Down but Not Out: Youth and Revolution in Egypt and Beyond

Down but Not Out: Youth and Revolution in Egypt and Beyond
Egyptian youths shout slogans against the country’s ruling military council during a demonstration in Tahrir Square in Cairo, Egypt, Nov. 30, 2011 (AP photo by Bela Szandelszky).

Young people and youthful energy propelled the Arab uprisings that began in 2010. And while the cohesion and impact of vaguely defined “youth” movements have been overstated, they remain the most important potential source of change—the Arab world’s best hope. The small vanguard that drove the original uprisings is growing more organized and more ideologically sophisticated even as, for the time being, it has lost political ground.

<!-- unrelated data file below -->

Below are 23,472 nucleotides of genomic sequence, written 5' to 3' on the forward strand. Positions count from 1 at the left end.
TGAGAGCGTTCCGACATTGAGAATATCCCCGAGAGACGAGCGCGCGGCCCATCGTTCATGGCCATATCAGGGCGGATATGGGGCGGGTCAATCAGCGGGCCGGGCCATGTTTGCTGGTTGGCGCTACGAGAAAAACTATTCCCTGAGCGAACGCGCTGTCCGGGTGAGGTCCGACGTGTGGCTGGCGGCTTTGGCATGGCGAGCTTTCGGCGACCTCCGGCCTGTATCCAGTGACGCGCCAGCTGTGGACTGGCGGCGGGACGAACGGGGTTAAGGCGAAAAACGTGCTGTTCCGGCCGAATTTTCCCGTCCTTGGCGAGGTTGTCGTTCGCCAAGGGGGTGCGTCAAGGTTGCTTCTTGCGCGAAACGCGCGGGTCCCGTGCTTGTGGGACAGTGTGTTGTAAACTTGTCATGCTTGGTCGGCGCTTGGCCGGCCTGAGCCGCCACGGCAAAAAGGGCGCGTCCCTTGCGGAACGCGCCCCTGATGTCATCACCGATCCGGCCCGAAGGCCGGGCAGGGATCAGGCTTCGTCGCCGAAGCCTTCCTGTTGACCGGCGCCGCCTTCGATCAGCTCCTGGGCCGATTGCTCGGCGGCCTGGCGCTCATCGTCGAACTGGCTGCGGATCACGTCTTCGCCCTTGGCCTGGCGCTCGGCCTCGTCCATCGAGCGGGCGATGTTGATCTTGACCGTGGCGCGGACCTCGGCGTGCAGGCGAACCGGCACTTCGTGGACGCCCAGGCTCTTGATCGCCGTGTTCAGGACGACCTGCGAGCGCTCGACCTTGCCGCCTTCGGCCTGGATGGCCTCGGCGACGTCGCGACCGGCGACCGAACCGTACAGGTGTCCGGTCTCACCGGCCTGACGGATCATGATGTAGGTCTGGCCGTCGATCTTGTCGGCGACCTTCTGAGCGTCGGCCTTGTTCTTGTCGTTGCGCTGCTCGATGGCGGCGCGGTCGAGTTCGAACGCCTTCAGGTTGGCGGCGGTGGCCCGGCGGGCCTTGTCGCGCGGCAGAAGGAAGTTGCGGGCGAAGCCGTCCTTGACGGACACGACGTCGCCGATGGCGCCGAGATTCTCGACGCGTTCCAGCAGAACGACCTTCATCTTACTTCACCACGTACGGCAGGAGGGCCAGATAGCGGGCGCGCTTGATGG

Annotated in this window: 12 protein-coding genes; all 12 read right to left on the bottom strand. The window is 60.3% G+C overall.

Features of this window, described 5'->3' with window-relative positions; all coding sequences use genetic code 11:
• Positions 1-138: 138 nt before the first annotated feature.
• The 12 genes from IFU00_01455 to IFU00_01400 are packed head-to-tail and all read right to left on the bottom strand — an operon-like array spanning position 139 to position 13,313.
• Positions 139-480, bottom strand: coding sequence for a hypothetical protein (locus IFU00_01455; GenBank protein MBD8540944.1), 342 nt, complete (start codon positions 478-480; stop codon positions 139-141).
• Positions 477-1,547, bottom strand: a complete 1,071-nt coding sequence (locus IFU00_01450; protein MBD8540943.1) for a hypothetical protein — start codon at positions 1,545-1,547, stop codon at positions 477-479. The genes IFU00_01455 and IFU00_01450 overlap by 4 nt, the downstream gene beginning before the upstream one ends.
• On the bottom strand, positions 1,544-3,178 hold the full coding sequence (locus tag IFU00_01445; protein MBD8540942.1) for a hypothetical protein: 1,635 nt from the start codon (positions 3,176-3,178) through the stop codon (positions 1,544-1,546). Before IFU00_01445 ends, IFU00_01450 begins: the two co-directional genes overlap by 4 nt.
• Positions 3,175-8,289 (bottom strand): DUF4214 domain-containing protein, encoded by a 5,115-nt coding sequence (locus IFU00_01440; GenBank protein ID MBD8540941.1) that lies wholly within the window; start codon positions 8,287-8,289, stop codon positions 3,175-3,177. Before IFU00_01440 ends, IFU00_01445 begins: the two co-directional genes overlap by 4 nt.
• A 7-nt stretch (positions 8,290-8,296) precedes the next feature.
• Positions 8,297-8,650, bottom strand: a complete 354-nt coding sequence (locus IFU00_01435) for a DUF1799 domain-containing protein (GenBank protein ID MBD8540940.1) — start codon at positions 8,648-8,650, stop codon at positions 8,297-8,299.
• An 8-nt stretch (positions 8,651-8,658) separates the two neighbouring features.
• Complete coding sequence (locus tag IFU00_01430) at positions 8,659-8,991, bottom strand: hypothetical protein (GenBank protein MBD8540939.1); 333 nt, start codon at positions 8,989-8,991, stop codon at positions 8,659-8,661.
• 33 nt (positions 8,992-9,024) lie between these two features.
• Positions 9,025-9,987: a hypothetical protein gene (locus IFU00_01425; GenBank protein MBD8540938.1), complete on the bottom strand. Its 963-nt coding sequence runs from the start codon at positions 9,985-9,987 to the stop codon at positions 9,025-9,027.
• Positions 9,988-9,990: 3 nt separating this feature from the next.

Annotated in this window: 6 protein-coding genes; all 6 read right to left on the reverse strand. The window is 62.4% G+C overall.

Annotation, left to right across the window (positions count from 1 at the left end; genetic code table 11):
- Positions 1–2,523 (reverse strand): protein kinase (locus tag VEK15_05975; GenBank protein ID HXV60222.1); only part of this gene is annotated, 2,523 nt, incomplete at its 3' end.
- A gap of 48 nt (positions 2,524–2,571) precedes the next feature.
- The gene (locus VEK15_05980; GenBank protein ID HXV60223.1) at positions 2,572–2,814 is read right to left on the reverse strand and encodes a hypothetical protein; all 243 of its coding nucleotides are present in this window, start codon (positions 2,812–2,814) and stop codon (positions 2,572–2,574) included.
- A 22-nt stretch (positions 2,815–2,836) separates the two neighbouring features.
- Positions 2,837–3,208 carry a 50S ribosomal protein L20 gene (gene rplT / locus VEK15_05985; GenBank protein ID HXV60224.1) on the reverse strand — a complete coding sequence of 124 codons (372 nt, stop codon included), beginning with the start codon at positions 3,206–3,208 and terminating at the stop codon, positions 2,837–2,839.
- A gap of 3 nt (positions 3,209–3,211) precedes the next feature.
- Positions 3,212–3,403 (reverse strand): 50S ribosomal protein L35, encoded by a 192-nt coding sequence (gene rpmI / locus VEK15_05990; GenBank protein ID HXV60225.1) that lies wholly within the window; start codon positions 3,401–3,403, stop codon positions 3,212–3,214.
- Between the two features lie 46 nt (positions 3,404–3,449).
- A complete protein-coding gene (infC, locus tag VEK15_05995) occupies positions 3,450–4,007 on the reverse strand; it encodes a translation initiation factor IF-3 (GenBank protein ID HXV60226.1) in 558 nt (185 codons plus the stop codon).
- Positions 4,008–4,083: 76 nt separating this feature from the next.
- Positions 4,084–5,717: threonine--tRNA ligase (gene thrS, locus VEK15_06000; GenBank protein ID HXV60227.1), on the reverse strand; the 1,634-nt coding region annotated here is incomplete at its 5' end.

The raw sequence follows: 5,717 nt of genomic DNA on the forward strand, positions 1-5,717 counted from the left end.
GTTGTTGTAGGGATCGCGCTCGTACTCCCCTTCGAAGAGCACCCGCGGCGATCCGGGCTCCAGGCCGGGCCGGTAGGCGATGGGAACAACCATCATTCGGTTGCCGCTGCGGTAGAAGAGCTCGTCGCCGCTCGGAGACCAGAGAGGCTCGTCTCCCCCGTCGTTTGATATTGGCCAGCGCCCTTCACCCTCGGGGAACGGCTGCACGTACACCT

Egypt has always set regional trends in political thought. Its Tahrir Square uprising raised expectations for democratic transitions throughout the region, although the other Arab revolts brought wildly divergent results, especially for youth. Today the military appears to have won in Egypt, but the long-term outcome of the struggle there between revolutionary and reactionary forces is still in question; how it unfolds will be a bellwether for the Arab world.

Youth Is a State of Mind

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